The Merge: Ethereum’s Road to Being a Killer App
Most people that have at least some exposure to the crypto ecosystem know that something is happening with Ethereum. That something is called the Merge, and it will fundamentally shift the way this blockchainA blockchain is a shared digital ledger, or a continually up... More and network operates.
Today, a participant in the Ethereum network that processes, validates, and confirms transactions is called a minerA miner is an individual or organization that "mines" crypto... More. As users send and receive funds, miners compete to guess the answer to a hard math problem generated by the system. These guesses are generated by computer hardware in a very energy intensive process called mining. A miner that guesses correctly can then add those transactions to a blockBlocks hold batches of valid transactions that are hashed an... More, similarly to how a banker would write transactions on a page in his ledger. That block is then broadcast to other miners in the network. If the other miners agree that the guess is correct and that the transactions are valid (e.g. no double spending), that block is added to the chain and the block’s creator receives its transaction fees and a reward as incentive. And thus, another page in the ledger is turned.
The process (or consensusConsensus is a mechanism to achieve the necessary agreement ... More mechanism) described above is called proof-of-work. There are numerous reasons that the Ethereum network is migrating away from this mechanism. Before diving into these reasons, it’s important to first understand how the network is changing.
Where we are headed
The Merge is an event that will move Ethereum from proof-of-work to proof-of-stake. In this new mechanism, the network is made up of validators instead of miners. In order to become a validator, one must deposit (stake) 32 ether (ETH)Ether (ETH) is the native cryptocurrency of the Ethereum blo... More to the network (more on this later). Instead of having to solve a math problem, a validator is chosen at random by the system to propose a block. Other validators then check to make sure the transactions in that proposed block are valid, and if so, they can give it their stamp of approval (called an attestation).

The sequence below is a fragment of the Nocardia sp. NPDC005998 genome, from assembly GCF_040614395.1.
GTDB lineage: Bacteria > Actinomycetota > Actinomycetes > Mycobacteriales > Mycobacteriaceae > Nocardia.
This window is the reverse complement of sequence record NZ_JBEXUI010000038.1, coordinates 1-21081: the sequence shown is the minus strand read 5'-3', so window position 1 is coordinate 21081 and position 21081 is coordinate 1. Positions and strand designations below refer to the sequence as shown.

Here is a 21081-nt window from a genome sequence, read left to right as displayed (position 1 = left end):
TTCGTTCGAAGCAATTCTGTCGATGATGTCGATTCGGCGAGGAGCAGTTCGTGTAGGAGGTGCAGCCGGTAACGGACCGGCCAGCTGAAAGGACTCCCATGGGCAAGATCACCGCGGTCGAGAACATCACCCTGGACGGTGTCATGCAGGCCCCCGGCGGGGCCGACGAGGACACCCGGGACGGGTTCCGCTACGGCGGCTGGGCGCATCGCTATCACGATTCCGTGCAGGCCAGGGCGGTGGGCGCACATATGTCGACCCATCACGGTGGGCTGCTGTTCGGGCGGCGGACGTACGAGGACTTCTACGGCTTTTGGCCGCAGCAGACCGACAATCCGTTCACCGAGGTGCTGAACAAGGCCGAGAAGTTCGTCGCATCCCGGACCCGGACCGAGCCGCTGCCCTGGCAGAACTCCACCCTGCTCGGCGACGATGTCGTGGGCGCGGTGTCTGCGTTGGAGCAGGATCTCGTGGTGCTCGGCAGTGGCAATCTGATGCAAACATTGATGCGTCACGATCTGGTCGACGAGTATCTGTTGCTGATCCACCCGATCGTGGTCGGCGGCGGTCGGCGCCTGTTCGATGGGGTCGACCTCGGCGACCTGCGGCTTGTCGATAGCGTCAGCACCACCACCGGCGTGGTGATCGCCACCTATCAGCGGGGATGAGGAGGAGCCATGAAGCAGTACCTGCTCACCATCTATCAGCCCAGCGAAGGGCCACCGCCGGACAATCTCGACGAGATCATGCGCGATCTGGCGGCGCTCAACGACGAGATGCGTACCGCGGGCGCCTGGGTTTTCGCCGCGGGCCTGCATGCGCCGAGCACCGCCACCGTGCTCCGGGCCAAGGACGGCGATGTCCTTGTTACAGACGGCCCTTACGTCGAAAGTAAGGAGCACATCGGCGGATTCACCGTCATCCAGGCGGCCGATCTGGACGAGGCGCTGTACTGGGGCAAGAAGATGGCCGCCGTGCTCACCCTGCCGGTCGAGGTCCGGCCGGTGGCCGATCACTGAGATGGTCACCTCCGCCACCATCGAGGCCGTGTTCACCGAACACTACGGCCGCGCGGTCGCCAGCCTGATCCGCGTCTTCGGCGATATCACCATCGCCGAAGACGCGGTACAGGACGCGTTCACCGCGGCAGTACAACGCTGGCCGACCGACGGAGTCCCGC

This process is done using a two-layer system. The execution layer is where validators pull transactions from in order to create a block. The consensus layer is where the network agrees (attests to) whether that block is valid or not.
Ethereum’s consensus layer, known as the Beacon Chain, is what underwent the Bellatrix update. It launched in December 2020 and has since been running in parallel with Ethereum’s proof-of-work chain, the execution layer. During the Merge both layers are merged into a proof-of-stake Ethereum. This will occur once the sum of the mining difficulty for all Ethereum blocks reaches 58750000000000000000000. This number is known as the total terminal difficulty (TTD) and it’s expected on the night of September 14th. Once the TTD is reached, both layers will merge, the proof of workProof of Work (Pow) is a consensus model in blockchain techn... More chain will halt, and the next block proposed will be proof-of-stake.
The proposed block from the execution layer will reside inside a slot in the consensus layer. The consensus layer acts as a sort of wrapper for the execution layer, containing its block, as well as other data such as slot number, epoch number, and attestations.
To become a validator, one must deposit 32 ether into the Ethereum staking contract, which will enable the ability to sign attestations (publicly saying that a block is valid) and be eligible to propose a block. To do this, the prospective validator must be running a validator client, a consensus client, and an execution client. The validator is also known as a staker because they have 32 ether (ETH) at “stake”. This 32 ether is at “stake” because it can be destroyed in a process called slashing if a validator acts maliciously. Validators are thus incentivized to act in the community’s best interest while working to collect transaction fees and block rewards.